14 guage speaker wire can easily carry up to 500 watts of power from amplifier to speaker over a run up to 30 feet.
However, if you are pushing power over long distances you may want to opt for a larger cable (smaller guage).
By moving from 14 AWG to 12AWG or 10 AWG you will decrease the resistance of the speaker wire.
(Want to save a ton of money on high end cables? Learn how to build the best speaker wire, that's better and also costs less.)
14 AWG Speaker Wire can handle up to 750 watts of power at 20 ft Cable Runs:14 guage speaker wire can carry up to 750 watts of power with 20 ft of speaker wire and a 4 ohm speaker load with 37 watts lost at the speaker terminals.
This speaker wire set up is fine and will easily do the job but if you wish to minimize your power loss at the speaker terminal you may want to opt for a slightly larger gauge cable.
Under these parameters 750 watts is at the edge of the number of watts 14 guage speaker wire can distribute. I increased the length of the cable up to 60 feet and it was still able to carry the load but lost over 100 watts from insertion loss at the speaker terminals.
The watts decreased from 750 watts to 649 watts, these results from increased resistance over length.
If it were up to me I would opt for a larger AWG such as
12 guage speaker wire.
Anything up to around 300 watts and under 60 feet length runs, 14 guage speaker wire is going to be more than enough cable to carry the load.
As you get closer to the threshold of what a wire can safely carry I think it is better to err on the side of a larger diameter cable. This is especially true if you are using extremely powerful amplifiers.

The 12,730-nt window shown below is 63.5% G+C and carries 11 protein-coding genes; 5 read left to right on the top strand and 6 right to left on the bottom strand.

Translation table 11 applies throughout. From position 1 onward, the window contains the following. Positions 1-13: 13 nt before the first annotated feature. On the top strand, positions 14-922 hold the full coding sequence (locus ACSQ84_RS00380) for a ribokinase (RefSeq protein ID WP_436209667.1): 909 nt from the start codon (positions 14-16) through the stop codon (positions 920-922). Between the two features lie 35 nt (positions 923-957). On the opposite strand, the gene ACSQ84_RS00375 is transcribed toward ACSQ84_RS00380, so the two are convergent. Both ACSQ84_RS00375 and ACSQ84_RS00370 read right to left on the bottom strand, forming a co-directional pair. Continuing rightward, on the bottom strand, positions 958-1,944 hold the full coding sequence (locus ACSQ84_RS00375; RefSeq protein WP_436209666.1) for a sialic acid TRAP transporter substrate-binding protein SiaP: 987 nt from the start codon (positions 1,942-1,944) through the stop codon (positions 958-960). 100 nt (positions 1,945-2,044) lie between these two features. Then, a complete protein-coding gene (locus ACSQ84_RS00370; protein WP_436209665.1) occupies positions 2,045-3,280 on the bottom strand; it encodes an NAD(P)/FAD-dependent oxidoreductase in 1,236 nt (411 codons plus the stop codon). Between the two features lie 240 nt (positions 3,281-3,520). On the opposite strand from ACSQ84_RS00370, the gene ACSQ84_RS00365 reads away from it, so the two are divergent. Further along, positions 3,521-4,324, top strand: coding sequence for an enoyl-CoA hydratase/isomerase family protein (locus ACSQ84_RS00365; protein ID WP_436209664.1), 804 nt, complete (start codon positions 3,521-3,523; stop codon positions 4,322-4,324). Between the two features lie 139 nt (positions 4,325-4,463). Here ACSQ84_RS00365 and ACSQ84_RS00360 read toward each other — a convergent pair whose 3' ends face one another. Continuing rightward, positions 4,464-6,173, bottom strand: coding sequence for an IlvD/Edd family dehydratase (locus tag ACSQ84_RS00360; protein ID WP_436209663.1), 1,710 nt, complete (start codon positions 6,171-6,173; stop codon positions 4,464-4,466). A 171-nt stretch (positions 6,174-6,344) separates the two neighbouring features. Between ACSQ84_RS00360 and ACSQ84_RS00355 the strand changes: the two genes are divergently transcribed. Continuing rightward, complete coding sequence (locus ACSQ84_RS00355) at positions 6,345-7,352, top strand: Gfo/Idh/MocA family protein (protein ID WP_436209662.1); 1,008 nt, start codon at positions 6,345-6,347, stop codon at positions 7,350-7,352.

This does not mean that I think it wise to go out and buy 4 AWG speaker cable to hook up your system. Number one the costs associated with this large of a copper cable are not small. And two; by introducing a larger diameter (smaller gauge) cable you also may bring in eddy currents depending on the size of wire that you use.
Current flows best on the perimeter or outside of the wire conductor. While the inner part of the cable can build up eddy current and bring in phase distortion. This is where the signal at the outside of the wire will travel faster than the same signal near the core of the wire. This causes transients to smear or elongate instead of having a sharp edge.
The above description of eddy currents is an extreme one and often is not audible but can also be associated with making a cable sound soft or have less treble energy than one that addresses eddy currents in the design.
Another way to work around eddy currents is to use multiple conductors of a smaller diameter (larger gauge). This will give you the benefits of a large diameter wire while also keeping resistance to a minimum.
Audio Cable and Parts that you May Need, and where to get them for Less Money:
Shielded Audio Cables
Speaker Wire Connectors
Audio Cable Adapters
Audio Cable Connector
12 Guage Speaker Wire
14 Guage Speaker Wire
To find these cables, connectors and tools go to Parts Express Wire & Cable - We carry a large selection of bulk reels to completed cables in every style and length.
The data and calculations for the above article can be found at: http://www.bcae1.com/image/swfs/speakerwireselectorassistant.swf
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